All the perspectives are correct from each functional point of view because sustainability encompasses all those things and so much more. A shared understanding of what sustainability means to the enterprise and what is material to its management and employee must be embodied in the sustainability mission statement. This forms the basis from which an integrated and strategic approach is taken for a company to define its unique value proposition which will become its competitive advantage.

It is key that a sustainability mission statement1 be meaningful to management and employees on:

  • Their clarity of purpose
  • How the statement builds on the shared purpose of the company
  • Enabling the desired organisational culture
  • Ensuring alignment on key targets, both financials and non-financial KPIs
  • Creates accountabilities at all levels of the company
  • Provides the line-of-sight from strategy to execution
  • Delivers a competitive edge over others that have not figured out ESG values

An early hurdle in the journey is to help stakeholders become familiar with new terms and ideas related to corporate purpose, social responsibility, and sustainable business practices. In addition, the goal should be evolving a shared understanding of what sustainability means to an organisation, rather than something too generic or high level, or something specific and tactical.

A robust framework2 can be useful in guiding business leaders through the dilemmas they face in making sustainability a reality in their organisations, such as how to reconcile sustainability and profitability in their execution. Sustainability is not what a company is but rather what it does over time to become sustainable. This framework posits a migration path with milestones that could be summarised in five critical steps:

  1. Action-planning must be synchronised with its sustainability mission statement. This would mean that companies need a process to connect their longer-term aspirations with a sequence of actions or initiatives over the strategic time frame. Over many business planning cycles, outdated orthodoxies and paradigms must be challenged. There should not be any “sacred cows”.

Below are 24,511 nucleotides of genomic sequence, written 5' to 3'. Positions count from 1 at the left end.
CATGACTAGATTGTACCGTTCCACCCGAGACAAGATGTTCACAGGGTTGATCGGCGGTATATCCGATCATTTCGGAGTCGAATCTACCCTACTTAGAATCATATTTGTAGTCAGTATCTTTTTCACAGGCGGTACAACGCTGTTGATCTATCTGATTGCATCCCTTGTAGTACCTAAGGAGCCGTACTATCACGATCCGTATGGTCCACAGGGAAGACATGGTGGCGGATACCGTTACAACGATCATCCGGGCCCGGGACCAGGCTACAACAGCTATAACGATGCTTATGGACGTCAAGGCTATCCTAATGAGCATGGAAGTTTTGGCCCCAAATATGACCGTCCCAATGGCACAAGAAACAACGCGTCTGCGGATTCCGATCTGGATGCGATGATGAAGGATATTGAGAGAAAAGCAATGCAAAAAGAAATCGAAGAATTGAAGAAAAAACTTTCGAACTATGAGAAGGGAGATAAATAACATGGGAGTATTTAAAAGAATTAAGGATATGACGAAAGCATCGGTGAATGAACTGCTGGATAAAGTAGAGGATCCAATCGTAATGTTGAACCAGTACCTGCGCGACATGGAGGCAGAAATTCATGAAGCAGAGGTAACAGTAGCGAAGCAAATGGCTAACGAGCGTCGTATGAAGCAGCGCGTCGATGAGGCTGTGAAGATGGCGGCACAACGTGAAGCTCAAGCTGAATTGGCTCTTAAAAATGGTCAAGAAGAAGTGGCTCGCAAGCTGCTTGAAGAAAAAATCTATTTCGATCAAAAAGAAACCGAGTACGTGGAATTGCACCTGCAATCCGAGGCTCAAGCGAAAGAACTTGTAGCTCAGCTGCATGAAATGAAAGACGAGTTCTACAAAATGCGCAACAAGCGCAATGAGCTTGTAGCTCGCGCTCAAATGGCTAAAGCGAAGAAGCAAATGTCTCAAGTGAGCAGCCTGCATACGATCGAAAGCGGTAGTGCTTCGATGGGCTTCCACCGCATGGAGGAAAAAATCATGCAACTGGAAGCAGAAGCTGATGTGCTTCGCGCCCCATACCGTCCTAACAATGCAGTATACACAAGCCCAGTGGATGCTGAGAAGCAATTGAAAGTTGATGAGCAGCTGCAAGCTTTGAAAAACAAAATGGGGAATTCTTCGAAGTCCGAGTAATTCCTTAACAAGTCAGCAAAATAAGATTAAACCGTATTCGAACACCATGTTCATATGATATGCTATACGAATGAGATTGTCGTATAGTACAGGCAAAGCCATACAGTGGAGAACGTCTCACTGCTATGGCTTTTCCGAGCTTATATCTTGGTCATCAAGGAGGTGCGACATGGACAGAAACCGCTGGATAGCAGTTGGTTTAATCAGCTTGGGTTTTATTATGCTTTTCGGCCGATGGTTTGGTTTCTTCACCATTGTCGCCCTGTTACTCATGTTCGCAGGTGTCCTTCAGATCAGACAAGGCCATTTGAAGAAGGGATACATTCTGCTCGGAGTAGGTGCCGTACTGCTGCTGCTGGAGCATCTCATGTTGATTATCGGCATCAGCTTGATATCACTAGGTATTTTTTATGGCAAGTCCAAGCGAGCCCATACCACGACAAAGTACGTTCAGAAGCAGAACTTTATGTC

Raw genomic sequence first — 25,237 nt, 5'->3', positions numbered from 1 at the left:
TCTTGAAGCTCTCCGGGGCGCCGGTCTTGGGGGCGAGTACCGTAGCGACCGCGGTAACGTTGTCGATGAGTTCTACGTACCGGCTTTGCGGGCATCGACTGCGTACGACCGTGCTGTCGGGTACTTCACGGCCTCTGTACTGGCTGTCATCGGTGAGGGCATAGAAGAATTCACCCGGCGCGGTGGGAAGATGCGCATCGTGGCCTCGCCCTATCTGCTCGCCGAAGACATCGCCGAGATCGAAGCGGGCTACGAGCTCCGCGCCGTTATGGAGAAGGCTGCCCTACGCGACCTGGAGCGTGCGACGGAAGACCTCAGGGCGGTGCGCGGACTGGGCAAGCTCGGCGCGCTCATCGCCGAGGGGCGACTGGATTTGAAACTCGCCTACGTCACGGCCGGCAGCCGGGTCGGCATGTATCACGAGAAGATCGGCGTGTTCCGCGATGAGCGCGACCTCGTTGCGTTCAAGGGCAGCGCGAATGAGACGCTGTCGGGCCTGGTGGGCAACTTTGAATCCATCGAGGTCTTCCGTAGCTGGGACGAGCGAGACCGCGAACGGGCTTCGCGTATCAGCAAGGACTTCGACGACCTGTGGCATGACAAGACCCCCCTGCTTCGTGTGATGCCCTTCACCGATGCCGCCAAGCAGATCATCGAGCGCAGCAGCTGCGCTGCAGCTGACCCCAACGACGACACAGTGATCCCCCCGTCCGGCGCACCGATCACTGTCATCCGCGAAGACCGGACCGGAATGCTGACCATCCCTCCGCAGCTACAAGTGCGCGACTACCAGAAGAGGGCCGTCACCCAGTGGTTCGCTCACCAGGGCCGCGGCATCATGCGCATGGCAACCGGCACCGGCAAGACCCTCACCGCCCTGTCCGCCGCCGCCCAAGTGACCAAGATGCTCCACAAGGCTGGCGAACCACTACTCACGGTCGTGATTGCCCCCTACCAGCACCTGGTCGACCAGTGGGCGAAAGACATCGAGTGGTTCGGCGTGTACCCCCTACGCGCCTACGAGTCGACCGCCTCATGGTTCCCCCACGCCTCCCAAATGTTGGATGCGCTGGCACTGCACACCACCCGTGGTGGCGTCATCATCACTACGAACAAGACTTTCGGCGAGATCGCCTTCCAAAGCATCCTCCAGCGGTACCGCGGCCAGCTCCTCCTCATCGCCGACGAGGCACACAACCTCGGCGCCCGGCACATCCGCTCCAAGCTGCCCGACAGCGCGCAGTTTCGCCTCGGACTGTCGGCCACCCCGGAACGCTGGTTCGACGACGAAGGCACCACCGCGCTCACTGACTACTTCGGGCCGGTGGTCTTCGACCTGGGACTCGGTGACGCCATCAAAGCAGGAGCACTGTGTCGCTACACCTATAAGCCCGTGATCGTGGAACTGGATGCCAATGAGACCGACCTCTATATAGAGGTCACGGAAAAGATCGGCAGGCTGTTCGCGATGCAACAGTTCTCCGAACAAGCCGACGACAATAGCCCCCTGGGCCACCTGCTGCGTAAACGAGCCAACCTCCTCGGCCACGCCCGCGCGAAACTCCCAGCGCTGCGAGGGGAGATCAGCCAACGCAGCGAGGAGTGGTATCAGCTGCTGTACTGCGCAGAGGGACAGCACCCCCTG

2. Prioritising the critical few actions that should be taken immediately vis-à-vis “low hanging fruits”. It is important to realise quick wins to build momentum.
  3. Understanding the trade-offs between short-term tactics and long-term strategy. This is the process to identify the gaps between the current state of play and its desired future state which entails selecting optimal gap-closing actions and defining the key milestones to track progress.
  4. Balancing the constancy of purpose with external market forces and business cycles. Companies often cut budgets due to uncontrollable or external factors but with a clearly articulated story, it would be easier to explain why in tough times certain actions including investments on creating a sustainable business should continue to be supported.
  5. Being realistic that strategy implementation is both deterministic and emergent. Corporate leaders know that strategic pivots are critical to remain relevant or risk being disrupted. For example, the oil and gas industry came under tremendous pressure during the COVID pandemic and had to rethink their future state and refresh their points of view on renewable energy.

 

Footnotes

  1. A toolkit that guides you in preparing your organisation’s sustainabilility mission and detailed insights can be downloaded here
  2. Speak to RHT Green for further information on our proprietary bespoke framework that can assist your company on the strategic development of a sustainable roadmap with key ESG milestones.